Engage Themes of
Emily Brontë's Complex
Classic Novel Wuthering Heights.
Type of Activity:
Individual, with small-group feedback.
Whole class presentations.
Four 75-minute periods.
Grade 11 University Level English class (Canada).
11th and 12th grade Advanced Placement English (USA).
After completing a study of the novel Wuthering Heights, students respond to several pop music songs in journal entries, explaining the connections between these songs and the novel. Next, referring to their journal entries, students return to the novel to find quotations and other specific evidence to support the connections they made. Then, they use their journal entries and quotations from the novel to develop a nomination speech for the song that they feel best fits one of the six categories of The Heathys.
In this way, students are thinking critically, as they would for a scholarly essay. They also use the evidence they find to persuade their classmates to support their Heathy nominations. The music serves as the vehicle for students to engage the themes of a complex classic novel.
Students will extend their understanding of texts by making rich connections between the ideas in the novel
and their personal knowledge, experience, and insights.
Students will evaluate the effectiveness of texts using evidence to support their opinions by comparing songs
with the novel.
Students will communicate in a clear, coherent manner, using a structure and style effective for the purpose, subject matter, and intended audience.
Copies of Wuthering Heights for students. The novel should be completely read before this activity begins.
Assignment sheet and rubric, which includes evaluation criteria for the Heathys. NOTE: I built the rubric in conjunction with my students, so my sample is unfinished.
Certificates (and prizes if appropriate) for the winners in each category.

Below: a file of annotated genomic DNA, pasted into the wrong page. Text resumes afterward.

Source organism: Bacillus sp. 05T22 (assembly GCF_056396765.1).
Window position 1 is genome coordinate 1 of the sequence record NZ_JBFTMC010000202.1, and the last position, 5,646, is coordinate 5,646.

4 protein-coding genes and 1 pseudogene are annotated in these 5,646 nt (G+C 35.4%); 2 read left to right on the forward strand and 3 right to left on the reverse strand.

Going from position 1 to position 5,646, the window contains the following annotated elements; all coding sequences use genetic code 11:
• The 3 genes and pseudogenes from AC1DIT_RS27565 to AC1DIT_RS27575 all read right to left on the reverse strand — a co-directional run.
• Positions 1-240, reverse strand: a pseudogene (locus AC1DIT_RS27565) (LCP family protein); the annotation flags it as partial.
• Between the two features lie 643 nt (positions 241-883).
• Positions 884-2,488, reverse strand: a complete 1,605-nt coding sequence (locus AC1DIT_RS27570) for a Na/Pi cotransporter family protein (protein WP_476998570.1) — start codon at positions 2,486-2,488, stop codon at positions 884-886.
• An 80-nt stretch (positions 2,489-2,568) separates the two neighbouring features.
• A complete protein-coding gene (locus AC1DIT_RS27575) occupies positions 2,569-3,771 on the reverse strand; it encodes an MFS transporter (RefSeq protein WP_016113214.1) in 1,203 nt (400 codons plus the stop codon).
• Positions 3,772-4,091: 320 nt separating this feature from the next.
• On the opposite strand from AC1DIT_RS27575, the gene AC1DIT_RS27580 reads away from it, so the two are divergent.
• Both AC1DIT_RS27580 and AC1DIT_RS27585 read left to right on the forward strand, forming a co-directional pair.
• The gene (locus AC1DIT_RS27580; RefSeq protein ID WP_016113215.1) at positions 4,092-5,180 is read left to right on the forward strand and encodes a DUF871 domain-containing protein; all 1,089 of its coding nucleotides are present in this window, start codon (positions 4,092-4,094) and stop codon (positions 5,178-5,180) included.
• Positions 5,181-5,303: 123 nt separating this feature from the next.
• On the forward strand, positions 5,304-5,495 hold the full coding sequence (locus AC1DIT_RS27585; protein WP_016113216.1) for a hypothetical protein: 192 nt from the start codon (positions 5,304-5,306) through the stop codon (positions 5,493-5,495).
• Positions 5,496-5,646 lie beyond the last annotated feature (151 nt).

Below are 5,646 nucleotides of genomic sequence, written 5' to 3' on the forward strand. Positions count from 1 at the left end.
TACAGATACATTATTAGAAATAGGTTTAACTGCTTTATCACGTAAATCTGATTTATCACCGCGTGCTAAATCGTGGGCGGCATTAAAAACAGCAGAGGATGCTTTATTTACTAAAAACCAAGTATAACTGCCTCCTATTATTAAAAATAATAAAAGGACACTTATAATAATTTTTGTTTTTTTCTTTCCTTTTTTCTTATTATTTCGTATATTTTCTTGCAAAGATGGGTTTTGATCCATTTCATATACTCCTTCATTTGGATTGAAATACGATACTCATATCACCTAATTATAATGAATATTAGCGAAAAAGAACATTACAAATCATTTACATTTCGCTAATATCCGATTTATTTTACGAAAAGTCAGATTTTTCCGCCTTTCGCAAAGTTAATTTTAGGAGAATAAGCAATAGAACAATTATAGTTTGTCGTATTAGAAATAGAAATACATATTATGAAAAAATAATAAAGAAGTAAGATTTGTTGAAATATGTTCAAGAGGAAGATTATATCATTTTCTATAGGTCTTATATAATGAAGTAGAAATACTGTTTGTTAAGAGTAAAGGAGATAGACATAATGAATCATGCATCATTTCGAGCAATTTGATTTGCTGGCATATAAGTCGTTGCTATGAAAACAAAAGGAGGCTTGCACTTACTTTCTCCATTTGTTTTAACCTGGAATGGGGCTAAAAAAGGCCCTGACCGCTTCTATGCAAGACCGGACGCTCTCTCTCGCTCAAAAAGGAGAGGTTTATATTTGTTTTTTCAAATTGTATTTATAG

Pop songs discussing obsession, lost love, the dark side of human nature, death and decay, the power of revenge and hatred — any theme or motif that fits your study of the novel.
Here is a sample list of some of the songs I played for my students. They were suggested by my colleague, Stacie Oliver.
“Iris” by the Goo Goo Dolls
“When You’re Gone” by Avril Lavigne
“I’ll Stand By You” by the Pretenders
“My Immortal” by Evanescence
“Welcome to the Black Parade” by My Chemical Romance
Feel free to alter your playlist to include songs relevant to your students. The five tunes listed here work effectively, but so will many others. What matters most is the act of having your students make connections between the songs and ideas in Wuthering Heights.
Also, you'll need copies of the song lyrics for your students. Lyrics for the five songs listed above are included as a downloadable handout at the end of this lesson.
Students must be finished reading the novel before doing this activity.
Make arrangements to play the songs for students and have lyrics available.
1. With some fanfare, announce the upcoming awards event, The Heathys. Compare the event to the Grammys, but explain how it connects to Wuthering Heights. Introduce the categories that will be awarded for The Heathys:
Connections to Heathcliff
Connections to Catherine
Love Wins Eternal
2. Hand out the assignment sheet and develop a rubric with students for what makes good quality work for each part.
3. DAY ONE: Journal Responses
Play all songs, leaving about five minutes between each song for the students to respond.